A pair of Internet heavyweights have weighed in on the NSA's PRISM program, presenting a noticeably united front—in the eyes of some, perhaps curiously so. See if you can spot the similarities (OK, OK, it's Friday evening, I'll make it easy for you; emphasis mine).
Google co-founder Larry Page's full statement (co-posted with David Drummond, his chief legal officer):
Dear Google users—
You may be aware of press reports alleging that Internet companies have joined a secret U.S. government program called PRISM to give the National Security Agency direct access to our servers. As Google’s CEO and Chief Legal Officer, we wanted you to have the facts.
First, we have not joined any program that would give the U.S. government—or any other government—direct access to our servers. Indeed, the U.S. government does not have direct access or a “back door” to the information stored in our data centers. We had not heard of a program called PRISM until yesterday.
Second, we provide user data to governments only in accordance with the law. Our legal team reviews each and every request, and frequently pushes back when requests are overly broad or don’t follow the correct process. Press reports that suggest that Google is providing open-ended access to our users’ data are false, period. Until this week’s reports, we had never heard of the broad type of order that Verizon received—an order that appears to have required them to hand over millions of users’ call records. We were very surprised to learn that such broad orders exist. Any suggestion that Google is disclosing information about our users’ Internet activity on such a scale is completely false.
Finally, this episode confirms what we have long believed—there needs to be a more transparent approach. Google has worked hard, within the confines of the current laws, to be open about the data requests we receive. We post this information on our Transparency Report whenever possible. We were the first company to do this. And, of course, we understand that the U.S. and other governments need to take action to protect their citizens’ safety—including sometimes by using surveillance. But the level of secrecy around the current legal procedures undermines the freedoms we all cherish.
Facebook founder Mark Zuckerberg's full statement:
I want to respond personally to the outrageous press reports about PRISM:
Facebook is not and has never been part of any program to give the US or any other government direct access to our servers. We have never received a blanket request or court order from any government agency asking for information or metadata in bulk, like the one Verizon reportedly received. And if we did, we would fight it aggressively. We hadn't even heard of PRISM before yesterday.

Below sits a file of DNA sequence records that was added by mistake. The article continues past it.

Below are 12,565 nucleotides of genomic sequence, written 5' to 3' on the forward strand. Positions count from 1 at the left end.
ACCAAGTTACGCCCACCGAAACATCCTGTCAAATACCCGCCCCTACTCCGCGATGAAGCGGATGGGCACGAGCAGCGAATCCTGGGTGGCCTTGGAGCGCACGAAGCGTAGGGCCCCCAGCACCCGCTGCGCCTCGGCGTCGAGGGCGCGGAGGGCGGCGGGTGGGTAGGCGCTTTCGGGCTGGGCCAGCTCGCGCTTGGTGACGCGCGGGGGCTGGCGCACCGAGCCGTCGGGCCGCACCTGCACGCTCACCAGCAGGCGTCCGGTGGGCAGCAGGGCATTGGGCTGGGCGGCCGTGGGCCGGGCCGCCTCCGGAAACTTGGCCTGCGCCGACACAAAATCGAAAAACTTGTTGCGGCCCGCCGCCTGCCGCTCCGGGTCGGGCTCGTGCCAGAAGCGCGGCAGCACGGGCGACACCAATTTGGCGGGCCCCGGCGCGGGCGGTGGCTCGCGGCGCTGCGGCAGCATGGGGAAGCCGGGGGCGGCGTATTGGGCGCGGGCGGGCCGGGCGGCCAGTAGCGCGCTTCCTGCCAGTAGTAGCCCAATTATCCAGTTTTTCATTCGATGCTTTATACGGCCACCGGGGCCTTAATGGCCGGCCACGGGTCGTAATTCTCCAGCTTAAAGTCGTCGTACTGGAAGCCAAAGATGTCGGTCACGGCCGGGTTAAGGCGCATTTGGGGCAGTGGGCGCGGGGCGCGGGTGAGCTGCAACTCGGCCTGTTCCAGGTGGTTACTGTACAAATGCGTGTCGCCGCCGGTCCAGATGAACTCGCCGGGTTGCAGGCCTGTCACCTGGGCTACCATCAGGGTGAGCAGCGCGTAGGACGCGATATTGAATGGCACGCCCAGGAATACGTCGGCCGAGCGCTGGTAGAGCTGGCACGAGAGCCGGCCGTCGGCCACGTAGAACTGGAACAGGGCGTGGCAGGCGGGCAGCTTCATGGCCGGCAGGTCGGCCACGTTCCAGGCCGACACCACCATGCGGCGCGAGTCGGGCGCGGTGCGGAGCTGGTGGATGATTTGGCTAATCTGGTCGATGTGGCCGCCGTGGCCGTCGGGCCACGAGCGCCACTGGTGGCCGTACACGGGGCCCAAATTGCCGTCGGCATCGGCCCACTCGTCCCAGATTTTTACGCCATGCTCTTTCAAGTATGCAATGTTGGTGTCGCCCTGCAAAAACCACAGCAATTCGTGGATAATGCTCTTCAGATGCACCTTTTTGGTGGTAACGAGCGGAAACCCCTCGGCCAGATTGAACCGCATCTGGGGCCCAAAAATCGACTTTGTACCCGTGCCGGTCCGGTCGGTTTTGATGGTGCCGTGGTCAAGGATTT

When governments ask Facebook for data, we review each request carefully to make sure they always follow the correct processes and all applicable laws, and then only provide the information if is required by law. We will continue fighting aggressively to keep your information safe and secure.
We strongly encourage all governments to be much more transparent about all programs aimed at keeping the public safe. It's the only way to protect everyone's civil liberties and create the safe and free society we all want over the long term.
Both men are clearly delivering the same message, so perhaps it shouldn't be a surprise that both opt for similar phrasing throughout their short statements. Still, the similarities are raising some eyebrows, at least somewhat. The AtlanticWire's Rebecca Greenfield, for one, notes that the two men "went on record giving nearly the exact same denials of involvement with the NSA—one of the many questionable aspects of their remarks." Wired magazine's Kevin Poulsen notes more cautiously that the "language in their denials seems carefully chosen, and rather similar." The New York Times' Andrew Phelps, meanwhile, was among those tweeting about the "identical passages" in the remarks.
Still, pretty much everyone is stopping well short of crying conspiracy—government or otherwise—when it comes to the talking points being put forward by Zuckerberg and Page, and for good reason. Despite Zuckerberg's "personal" frame, it's hard to believe that he, like Page, didn't get some help from an in-house lawyer or nine. (It's also important to remember that, in reality, most of the phrases in question are similar, but not the same). In the end, as the Atlantic's Alexis Madrigal points out, it may be more of an indication of just how careful both companies are being with their word choice at what's proving to be a sensitive time. After all, both are no doubt eager to distance themselves, and their companies, from the unfolding controversy as much as possible.
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